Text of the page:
Alexander Larsson: The flatpak security model – part 2: Who needs sandboxing anyway?

The ability to run an application sandboxed is a very important  feature of flatpak. However, its is not the only reason you might want to use flatpak. In fact, since currently very few applications work in a fully sandboxed environment, most of the apps you’d run are not sandboxed.

In the previous part we learned that by default the application sandbox is very limiting. If we want to run a normal application we need to open things up a bit.

Every flatpak application contains a manifest, called metadata. This file describes the details of the application, like its identity (app-id) and what runtime it uses. It also lists the permissions that the application requires.

By default, once installed, an application gets all the permissions that it requested. However, you can override the permissions each time you call flatpak run or globally on a per-application basis by using flatpak override (see manpages for flatpak-run and flatpak-override for details). The handling of application permissions are currently somewhat hidden in the interface, but the long term plan is to show permissions during installation and make it easier to override them.

So, what kind of permissions are there?

First apps need to be able to produce output and get input. To do this we have permissions that allow access to PulseAudio for sound and X11 and/or Wayland for graphical output and input. The way this works is that we just mount the unix domain socket for the corresponding service into the sandbox.

It should be noted that X11 is not very safe when used like this, you can easily use the X11 protocol to do lots of malicious things. PulseAudio is also not very secure, but work is in progress on making it better. Wayland however was designed from the start to isolate clients from each other, so it is pretty secure in a sandbox.

But, secure or not, almost all Linux desktop applications currently in existence use X11, so it is important that we are able to use it.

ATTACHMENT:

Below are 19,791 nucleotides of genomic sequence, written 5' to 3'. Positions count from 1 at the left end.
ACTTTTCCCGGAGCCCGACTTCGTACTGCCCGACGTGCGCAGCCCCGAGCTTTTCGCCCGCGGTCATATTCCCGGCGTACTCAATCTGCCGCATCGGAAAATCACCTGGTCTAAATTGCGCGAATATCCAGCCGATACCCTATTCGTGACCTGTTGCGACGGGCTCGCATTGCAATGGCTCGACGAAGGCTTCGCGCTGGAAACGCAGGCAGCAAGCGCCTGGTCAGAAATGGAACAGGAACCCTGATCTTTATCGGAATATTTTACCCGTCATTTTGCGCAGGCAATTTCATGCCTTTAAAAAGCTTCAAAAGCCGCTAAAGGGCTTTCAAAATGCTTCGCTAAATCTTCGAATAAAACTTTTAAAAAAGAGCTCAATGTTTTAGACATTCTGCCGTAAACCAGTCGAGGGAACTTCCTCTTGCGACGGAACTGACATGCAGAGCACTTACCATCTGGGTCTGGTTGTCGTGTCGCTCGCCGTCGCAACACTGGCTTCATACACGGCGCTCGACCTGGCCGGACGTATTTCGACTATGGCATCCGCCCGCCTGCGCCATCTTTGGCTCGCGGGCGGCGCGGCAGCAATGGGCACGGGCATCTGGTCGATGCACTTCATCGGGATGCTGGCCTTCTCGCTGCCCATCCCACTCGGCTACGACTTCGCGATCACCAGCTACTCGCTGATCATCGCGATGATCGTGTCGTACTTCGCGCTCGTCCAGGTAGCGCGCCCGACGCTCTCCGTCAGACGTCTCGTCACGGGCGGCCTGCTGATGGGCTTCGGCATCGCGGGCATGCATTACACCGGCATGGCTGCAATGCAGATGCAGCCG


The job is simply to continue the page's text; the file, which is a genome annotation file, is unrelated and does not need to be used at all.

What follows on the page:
Another way for application to integrate with the system is to use DBus. Flatpak has a filtering dbus proxy, which lets it define rules for what the application is allowed to do on the bus. By default an application is allowed to own its app-id and subnames of it (i.e. org.gnome.gedit and org.gnome.gedit.*) on the session bus. This means other clients can talk to the application, but it can only talk to the bus itself, not any other clients.

Its interesting to note this connection between the app-id and the dbus name. In fact, valid flatpak app-ids are defined to be the same form as valid dbus names, and when applications export files to the host (such as desktop files, icons and dbus service files), we only allow exporting files that start with the app-id. This ties very neatly into modern desktop app activation were the desktop and dbus service files also have to be named by the dbus name. This rule ensures that applications can’t accidentally conflict with each other, but also that applications can’t attack the system by exporting a file that would be triggered by the user outside the sandbox.

There are also permissions for filesystem access. Flatpak always uses a filesystem namespace, because /usr and /app are never from the host, but other directories from the host can be exposed to the sandbox. The permission here is quite fine grained, starting with access to all host files, to your home-directory only or to individual directories. The directories can also be exposed read-only.

The default sandbox only has a loopback network interface and thius has no connection to the network, but if you grant network access then the app will get full network access. There are no partial access for network access however. For instance one would like to be able to set up a per-application firewall configuration. Unfortunately, it is quite complex and risky to set up networking so we can’t expose it in a safe way for unprivileged use.

There are also a few more specialized permissions, like various levels of hardware device access and some other details. See man flatpak-metadata for the available settings.

All this lets us open up exactly what is needed for each application, which means we can run current Linux desktop applications without modifications. However, the long term goal is to introduce features so that applications can run without opening the sandbox. We’ll get to this plan in the next part.

Until then, happy flatpaking.

Source From:
Original article title: Alexander Larsson: The flatpak security model – part 2: Who needs sandboxing anyway?.
This full article can be read at: Alexander Larsson: The flatpak security model – part 2: Who needs sandboxing anyway?.


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